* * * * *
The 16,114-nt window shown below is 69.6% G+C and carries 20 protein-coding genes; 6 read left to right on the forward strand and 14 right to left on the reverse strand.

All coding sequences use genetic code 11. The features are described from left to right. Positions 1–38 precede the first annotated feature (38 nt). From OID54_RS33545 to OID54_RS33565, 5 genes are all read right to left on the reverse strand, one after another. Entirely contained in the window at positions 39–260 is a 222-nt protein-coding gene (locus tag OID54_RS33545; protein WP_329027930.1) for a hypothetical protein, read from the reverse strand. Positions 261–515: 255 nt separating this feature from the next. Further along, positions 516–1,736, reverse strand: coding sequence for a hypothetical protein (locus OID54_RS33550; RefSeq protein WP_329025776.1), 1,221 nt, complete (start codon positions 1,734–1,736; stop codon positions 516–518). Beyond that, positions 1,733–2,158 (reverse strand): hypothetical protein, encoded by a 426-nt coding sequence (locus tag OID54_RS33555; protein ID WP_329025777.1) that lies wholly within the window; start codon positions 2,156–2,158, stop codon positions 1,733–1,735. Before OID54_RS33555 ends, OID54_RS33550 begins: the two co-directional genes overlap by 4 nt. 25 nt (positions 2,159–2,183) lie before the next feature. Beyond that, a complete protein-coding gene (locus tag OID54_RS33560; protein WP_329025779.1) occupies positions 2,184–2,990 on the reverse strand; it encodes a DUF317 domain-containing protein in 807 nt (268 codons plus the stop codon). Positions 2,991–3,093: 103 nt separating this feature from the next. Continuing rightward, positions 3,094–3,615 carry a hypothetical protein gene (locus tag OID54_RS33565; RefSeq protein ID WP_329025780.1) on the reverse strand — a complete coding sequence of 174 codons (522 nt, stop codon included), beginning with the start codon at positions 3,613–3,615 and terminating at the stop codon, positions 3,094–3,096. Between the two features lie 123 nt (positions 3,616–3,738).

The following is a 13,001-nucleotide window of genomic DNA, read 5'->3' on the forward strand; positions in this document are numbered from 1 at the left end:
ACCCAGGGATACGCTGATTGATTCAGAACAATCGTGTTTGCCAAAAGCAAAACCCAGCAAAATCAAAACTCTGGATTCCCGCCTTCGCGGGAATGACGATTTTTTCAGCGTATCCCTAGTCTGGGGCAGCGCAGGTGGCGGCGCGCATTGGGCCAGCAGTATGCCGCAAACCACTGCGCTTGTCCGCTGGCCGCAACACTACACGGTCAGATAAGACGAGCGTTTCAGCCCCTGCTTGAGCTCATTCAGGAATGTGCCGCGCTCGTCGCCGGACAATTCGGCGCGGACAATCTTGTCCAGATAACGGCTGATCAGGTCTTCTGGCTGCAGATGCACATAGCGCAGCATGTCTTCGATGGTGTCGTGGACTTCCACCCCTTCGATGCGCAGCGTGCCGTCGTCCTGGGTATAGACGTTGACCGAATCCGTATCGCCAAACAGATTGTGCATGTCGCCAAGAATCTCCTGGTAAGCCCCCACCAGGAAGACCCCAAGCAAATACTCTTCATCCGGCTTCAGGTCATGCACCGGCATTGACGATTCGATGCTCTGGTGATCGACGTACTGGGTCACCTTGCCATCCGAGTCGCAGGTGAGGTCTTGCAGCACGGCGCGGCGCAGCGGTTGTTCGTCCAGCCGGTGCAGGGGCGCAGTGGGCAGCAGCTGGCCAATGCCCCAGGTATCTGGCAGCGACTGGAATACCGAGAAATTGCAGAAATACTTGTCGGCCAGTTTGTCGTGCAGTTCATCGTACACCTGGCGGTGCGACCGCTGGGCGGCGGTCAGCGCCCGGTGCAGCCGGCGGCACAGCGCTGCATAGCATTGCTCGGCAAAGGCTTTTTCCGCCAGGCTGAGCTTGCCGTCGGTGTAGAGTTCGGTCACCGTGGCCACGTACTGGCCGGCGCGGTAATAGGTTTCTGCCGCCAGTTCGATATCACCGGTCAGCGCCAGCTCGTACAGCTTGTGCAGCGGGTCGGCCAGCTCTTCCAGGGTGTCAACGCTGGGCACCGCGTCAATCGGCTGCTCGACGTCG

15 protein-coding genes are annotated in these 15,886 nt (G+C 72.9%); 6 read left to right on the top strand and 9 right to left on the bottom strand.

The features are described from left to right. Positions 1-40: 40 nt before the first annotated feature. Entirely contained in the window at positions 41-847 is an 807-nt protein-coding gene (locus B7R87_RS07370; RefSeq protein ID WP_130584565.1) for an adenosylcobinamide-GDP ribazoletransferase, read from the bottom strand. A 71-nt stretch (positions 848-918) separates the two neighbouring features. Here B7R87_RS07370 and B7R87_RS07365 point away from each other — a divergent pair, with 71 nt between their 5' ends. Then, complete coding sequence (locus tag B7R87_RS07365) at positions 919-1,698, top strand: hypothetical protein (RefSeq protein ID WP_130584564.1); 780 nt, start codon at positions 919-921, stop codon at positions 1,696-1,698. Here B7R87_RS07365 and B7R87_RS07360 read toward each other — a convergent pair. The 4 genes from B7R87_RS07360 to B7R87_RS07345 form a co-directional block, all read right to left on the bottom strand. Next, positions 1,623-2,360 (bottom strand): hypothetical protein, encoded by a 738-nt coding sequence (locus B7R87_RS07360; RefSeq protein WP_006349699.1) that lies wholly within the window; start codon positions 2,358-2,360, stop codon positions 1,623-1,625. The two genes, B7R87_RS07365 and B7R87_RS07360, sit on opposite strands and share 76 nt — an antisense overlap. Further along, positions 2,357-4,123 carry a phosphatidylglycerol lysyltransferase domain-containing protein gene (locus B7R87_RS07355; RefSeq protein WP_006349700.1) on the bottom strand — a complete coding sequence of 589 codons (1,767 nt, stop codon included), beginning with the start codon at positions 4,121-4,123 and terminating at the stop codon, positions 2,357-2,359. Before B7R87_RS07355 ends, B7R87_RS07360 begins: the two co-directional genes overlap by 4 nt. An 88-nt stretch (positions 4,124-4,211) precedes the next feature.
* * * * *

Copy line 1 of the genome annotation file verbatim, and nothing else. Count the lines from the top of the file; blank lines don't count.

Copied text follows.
The 16,114-nt window shown below is 69.6% G+C and carries 20 protein-coding genes; 6 read left to right on the forward strand and 14 right to left on the reverse strand.